Despite you don't know me just a friendly greeting as I think we need to stay closer in touch. Estonia is by far the first. I am not sure if Denmark - you know another small tiny cold nordic country with a lot of happiness - was first, but we have had the use of computer algebra in secondary schools mandatory for a couple of years and the use of i(c)t mandatory on all levels. We also had programming back in the 1980ies in our school programs but it was left behind due to different reasons. I am convinced it will be back next summer.

What is more strange to me is that I am aware that the math teachers union in primary and lower secondary has been collaborating (or at least workning with) Mathematica fro around 10 years by now, so I wonder where that ended up being a first or not. I must admit I a little on the edge here as I was behind the use of Mathcad (from 1996) in primary school and before this we actually used a Danish software Multimat as early as 1988. Never mind all that it is history today.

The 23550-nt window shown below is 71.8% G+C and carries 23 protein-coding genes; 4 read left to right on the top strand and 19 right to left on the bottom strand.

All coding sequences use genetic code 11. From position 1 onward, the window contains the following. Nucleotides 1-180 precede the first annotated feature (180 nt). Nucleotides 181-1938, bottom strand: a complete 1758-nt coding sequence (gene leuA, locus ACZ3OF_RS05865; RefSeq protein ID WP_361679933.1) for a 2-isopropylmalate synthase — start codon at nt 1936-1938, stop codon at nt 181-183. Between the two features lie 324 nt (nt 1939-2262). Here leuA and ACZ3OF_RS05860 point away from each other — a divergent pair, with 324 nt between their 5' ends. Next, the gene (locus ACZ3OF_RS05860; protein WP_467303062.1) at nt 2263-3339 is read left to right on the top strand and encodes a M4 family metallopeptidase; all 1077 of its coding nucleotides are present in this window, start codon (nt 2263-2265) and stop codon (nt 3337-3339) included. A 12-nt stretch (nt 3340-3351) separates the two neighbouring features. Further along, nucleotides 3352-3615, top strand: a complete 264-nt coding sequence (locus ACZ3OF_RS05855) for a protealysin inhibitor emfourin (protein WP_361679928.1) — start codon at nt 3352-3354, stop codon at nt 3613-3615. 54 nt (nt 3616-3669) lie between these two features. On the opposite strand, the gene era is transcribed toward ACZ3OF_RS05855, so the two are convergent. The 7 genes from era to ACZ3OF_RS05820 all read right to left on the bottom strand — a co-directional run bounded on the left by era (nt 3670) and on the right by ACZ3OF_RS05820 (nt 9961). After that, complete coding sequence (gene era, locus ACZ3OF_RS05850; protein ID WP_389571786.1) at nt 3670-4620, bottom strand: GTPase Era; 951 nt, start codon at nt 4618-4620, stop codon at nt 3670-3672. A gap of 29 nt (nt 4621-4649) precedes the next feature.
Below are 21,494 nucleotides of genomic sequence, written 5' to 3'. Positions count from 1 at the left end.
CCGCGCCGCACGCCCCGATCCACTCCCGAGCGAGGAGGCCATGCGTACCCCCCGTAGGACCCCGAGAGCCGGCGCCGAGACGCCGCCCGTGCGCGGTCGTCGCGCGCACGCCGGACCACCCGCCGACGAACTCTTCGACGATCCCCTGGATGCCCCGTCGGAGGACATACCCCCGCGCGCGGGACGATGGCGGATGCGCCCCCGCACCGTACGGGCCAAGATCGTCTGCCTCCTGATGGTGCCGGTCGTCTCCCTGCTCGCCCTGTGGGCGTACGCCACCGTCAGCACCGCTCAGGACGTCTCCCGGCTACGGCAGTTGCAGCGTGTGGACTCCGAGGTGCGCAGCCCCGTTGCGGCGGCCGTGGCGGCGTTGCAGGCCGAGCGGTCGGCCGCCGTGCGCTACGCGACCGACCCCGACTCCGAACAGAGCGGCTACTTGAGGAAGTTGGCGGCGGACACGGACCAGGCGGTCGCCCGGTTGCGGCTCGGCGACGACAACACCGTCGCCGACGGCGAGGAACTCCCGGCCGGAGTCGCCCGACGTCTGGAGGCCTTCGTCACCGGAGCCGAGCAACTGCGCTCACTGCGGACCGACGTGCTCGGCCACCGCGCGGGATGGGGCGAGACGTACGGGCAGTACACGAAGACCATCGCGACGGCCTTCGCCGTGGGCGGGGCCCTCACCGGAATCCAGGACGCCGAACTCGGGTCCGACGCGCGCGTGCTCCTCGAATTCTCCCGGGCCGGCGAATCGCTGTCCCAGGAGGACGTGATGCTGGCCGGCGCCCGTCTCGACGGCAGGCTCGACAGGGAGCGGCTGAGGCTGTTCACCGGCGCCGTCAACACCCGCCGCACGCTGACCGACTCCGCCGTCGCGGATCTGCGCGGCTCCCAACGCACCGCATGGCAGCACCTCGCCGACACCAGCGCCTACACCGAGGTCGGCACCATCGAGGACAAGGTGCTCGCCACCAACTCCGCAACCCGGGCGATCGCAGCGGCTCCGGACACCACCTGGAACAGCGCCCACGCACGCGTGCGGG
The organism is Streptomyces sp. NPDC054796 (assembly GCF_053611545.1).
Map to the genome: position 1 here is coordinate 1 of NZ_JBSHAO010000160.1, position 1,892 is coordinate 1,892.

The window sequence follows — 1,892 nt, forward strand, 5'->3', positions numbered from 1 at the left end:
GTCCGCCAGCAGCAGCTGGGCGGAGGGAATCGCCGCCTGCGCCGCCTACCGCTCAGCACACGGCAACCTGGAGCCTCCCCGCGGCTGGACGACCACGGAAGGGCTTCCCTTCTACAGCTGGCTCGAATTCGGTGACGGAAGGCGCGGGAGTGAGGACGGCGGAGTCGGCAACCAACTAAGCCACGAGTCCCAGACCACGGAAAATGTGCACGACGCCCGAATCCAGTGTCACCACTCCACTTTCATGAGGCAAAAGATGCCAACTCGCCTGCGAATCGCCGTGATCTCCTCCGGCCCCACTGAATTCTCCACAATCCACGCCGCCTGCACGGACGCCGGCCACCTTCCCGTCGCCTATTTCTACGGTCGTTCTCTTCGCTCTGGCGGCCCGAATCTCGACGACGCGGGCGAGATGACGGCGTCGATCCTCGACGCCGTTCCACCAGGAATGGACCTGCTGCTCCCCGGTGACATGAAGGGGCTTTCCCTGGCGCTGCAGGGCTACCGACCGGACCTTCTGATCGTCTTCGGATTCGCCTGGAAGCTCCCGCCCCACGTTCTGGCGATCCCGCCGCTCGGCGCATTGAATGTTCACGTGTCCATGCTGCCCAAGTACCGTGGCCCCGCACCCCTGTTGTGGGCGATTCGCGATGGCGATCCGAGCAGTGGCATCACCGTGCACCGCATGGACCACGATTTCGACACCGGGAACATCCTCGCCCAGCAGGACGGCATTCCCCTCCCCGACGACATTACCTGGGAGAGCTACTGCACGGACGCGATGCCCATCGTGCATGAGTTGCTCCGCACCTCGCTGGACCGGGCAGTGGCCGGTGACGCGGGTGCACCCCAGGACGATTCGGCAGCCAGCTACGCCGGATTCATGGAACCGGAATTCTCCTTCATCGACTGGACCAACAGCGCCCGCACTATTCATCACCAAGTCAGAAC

More in perspective I am doing a ph.d. at the moment on potentials from i(c)t and among other things I have a reworked version of statics on primary and lower secondary level. This can probably be improved so I would like to suggest to you that we collaborate on this. And maybe we will have to take this up more private than in a blog, but on the other hand this is new times.

Beside this most of my efforts is within making the learning of math playful to more students. I have several principles I try to invoke to study if this makes positive attitudes among the pupils towards mathematics. I am not so much into STEM, more STEAM, as the science area is not ao attractive to young people in Denmark. It has got an even lower x-factor than mathematics. So I am more into gamification and different things in that area.



October 30, 2013 | Unregistered CommenterSteen Grode